Today’s guest blog post is by Matt Strieby, from NewLeafDesign.com.
I have to admit I almost jumped out of my chair when I saw the price of the Yiynova MSP19U+ graphics tablet.
Some background: I had been wanting a 20” Cintiq tablet ever since I saw the one my sister bought almost 10 years ago. I’m sure she was getting tired of seeing the drool marks on her tablet every time I left after visiting. But at $2000+ a pop, it was never on my “short list” of purchases. Something else always took precedent: a new monitor, a new PC, storage solutions, software upgrades…you get the idea. So I “made do” with my positively Stone Age first-gen Wacom Intuos 9 x 12. But being as my brain is wired like, well, a human being, my desire for being able to draw in a way that actually allowed me to see both my hand and the drawing at the same time never waned. I started thinking I could live with a 13” Cintiq. Hell, for half the price of the big unit, I was willing to lose some real estate. While looking over reviews for that tablet, I stumbled upon the Yiynova.
Okay, this is waaaaay too good to be true. That was my first thought. For $620, I imagined some half-assed pile of bottom-drawer electronics and el cheapo plastic that barely worked. But I started reading reviews and watching YouTube videos and, to my great surprise, it seemed most people actually liked this piece of Chinese tech. Actually, not just liked, but loved. Seriously. So after much hemming, hawing, and general vacillation (I hate making big purchases), I took the plunge.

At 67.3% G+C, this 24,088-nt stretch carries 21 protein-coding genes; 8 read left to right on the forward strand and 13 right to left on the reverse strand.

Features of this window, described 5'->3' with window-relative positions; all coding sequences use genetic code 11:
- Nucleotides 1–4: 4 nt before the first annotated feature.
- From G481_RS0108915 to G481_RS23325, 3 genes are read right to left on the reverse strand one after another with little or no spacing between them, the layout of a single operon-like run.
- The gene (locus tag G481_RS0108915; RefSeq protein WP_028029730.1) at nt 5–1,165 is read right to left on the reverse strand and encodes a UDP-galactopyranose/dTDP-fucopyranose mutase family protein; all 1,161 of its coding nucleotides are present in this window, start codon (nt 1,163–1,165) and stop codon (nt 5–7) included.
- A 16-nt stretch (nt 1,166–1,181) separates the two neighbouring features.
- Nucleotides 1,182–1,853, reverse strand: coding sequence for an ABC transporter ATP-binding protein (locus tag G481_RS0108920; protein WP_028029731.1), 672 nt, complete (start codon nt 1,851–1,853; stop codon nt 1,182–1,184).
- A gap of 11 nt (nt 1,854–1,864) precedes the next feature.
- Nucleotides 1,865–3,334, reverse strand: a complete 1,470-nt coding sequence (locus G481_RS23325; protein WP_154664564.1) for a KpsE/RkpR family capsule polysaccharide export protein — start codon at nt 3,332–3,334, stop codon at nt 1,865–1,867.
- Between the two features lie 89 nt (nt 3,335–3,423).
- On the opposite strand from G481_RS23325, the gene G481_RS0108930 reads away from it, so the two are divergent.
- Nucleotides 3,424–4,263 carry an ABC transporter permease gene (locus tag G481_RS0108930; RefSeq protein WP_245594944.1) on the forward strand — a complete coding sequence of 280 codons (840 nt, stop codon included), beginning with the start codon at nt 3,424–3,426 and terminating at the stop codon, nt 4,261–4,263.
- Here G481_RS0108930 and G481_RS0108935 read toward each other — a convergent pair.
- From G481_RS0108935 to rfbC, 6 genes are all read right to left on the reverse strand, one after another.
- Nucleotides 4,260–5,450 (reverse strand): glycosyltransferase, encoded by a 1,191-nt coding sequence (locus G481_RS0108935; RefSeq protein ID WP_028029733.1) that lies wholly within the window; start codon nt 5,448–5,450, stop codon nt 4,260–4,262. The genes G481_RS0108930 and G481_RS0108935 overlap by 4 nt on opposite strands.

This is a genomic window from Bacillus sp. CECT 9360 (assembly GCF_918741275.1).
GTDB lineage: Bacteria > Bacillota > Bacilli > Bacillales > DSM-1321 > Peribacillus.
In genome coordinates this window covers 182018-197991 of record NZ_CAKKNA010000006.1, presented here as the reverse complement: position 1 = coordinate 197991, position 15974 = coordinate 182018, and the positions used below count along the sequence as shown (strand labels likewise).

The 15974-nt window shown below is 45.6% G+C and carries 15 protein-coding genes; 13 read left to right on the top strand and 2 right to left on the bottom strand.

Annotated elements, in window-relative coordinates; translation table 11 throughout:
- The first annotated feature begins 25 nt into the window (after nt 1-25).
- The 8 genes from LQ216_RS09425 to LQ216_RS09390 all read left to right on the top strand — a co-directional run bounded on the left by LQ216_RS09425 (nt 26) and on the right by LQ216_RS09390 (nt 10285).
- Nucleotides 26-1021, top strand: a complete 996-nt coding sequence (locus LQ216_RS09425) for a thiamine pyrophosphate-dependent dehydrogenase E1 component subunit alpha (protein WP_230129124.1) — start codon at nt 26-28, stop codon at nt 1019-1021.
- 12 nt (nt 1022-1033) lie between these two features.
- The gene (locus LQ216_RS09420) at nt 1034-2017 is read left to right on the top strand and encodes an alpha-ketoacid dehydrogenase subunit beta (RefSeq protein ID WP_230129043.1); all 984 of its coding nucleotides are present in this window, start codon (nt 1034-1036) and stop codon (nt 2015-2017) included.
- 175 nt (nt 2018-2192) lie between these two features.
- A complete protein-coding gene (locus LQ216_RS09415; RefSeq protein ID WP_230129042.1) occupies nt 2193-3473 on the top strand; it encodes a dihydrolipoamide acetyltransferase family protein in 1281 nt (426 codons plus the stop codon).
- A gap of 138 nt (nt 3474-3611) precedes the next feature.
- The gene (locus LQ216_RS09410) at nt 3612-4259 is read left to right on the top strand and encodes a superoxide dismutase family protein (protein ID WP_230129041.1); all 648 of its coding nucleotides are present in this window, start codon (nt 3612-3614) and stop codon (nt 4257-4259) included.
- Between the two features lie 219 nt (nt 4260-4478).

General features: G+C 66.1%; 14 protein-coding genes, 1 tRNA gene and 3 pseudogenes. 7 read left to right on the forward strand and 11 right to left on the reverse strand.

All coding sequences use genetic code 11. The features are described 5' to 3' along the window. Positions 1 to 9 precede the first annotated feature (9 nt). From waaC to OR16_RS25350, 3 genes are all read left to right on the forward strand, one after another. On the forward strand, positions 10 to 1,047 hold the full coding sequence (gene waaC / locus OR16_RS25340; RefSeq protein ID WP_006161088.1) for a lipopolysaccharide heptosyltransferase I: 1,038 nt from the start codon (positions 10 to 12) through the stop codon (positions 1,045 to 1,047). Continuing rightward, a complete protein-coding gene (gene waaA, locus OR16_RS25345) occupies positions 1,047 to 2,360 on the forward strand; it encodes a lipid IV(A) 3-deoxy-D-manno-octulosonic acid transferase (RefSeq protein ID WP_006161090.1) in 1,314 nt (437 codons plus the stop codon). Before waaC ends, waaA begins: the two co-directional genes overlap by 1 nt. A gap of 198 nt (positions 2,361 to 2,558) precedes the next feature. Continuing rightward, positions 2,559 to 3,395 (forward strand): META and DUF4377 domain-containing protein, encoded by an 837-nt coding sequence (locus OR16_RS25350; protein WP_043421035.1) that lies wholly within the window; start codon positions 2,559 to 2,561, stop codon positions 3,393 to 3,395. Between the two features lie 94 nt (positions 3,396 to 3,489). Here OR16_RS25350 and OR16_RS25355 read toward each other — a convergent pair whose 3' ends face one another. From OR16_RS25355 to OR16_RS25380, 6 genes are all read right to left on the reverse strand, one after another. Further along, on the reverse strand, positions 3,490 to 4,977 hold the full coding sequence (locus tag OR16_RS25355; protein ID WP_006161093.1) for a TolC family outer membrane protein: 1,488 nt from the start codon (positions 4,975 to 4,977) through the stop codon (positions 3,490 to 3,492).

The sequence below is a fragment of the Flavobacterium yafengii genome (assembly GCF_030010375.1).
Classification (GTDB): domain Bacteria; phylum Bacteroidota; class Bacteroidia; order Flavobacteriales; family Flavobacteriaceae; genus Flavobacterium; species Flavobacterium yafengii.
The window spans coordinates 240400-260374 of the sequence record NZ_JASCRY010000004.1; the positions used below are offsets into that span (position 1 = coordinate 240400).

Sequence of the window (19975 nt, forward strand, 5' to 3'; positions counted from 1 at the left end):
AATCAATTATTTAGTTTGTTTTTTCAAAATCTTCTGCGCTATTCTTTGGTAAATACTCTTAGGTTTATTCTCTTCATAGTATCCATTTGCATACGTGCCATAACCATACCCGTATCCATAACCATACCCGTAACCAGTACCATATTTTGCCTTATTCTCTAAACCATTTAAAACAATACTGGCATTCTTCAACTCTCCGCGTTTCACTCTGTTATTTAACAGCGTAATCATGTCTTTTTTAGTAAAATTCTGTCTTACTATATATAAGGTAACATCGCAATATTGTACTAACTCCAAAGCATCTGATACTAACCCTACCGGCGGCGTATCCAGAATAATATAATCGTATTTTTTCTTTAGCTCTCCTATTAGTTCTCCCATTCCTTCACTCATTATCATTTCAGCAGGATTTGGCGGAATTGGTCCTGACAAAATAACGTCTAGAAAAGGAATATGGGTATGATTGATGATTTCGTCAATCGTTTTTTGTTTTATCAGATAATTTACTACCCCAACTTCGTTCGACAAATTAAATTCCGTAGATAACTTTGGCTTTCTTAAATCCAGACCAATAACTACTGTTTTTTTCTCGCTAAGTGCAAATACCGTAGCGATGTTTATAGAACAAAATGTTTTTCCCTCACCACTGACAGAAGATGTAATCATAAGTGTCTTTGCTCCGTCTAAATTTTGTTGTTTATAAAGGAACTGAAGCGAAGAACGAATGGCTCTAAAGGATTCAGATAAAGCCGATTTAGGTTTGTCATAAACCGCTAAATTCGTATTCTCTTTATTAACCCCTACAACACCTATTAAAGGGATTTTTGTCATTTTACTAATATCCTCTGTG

And I’m so glad I did.
A lot has been written about the Yiynova in the two or so years since it appeared on the graphics landscape, so I don’t want to duplicate too much of that. However, I realize that as graphic designer that uses–gasp–Windows (cue sinister organ music/thunder), I might be able to offer a unique perspective. I’ll give you a minute to regain your composure…or consciousness. Yes, I am a graphic designer that uses a Windows system. Long story that, so I won’t bore you here. Most of the reviews I found were from Mac users, and while I found them generally helpful, I was a bit frustrated by the lack of Windows-user perspectives. So I intend to fill that void here.
During my searches, I had managed to find a handful of Windows user reviews, but all of them were using 7 or earlier, so I was greatly worried how the Yiynova would interact with Windows 8.1, which is what I’m running. Despite all the gnashing of teeth and and general hand-wringing over the current Windows OS, let me say that it’s not as bad as all the negative press makes it out to be. It’s far from perfect, and it can be annoying, but once you figure out how to more or less stay in the desktop environment, it works as well as 7 (and that was a good OS, even by non-Redmond standards). But the thought of running a piece of Chinese hardware with Microsoft’s newest system did give me pause. I’m not dissing Chinese products or Microsoft (well, okay, maybe I’m dissing Microsoft), but, well…you know. Maybe not the best combination?
It turns out I didn’t have any major reasons to worry, but there have been (and continue to be) some “hiccups.” So let me detail what I did to set up my Yiynova and the bumps I encountered along the way and what I did/am doing to solve them.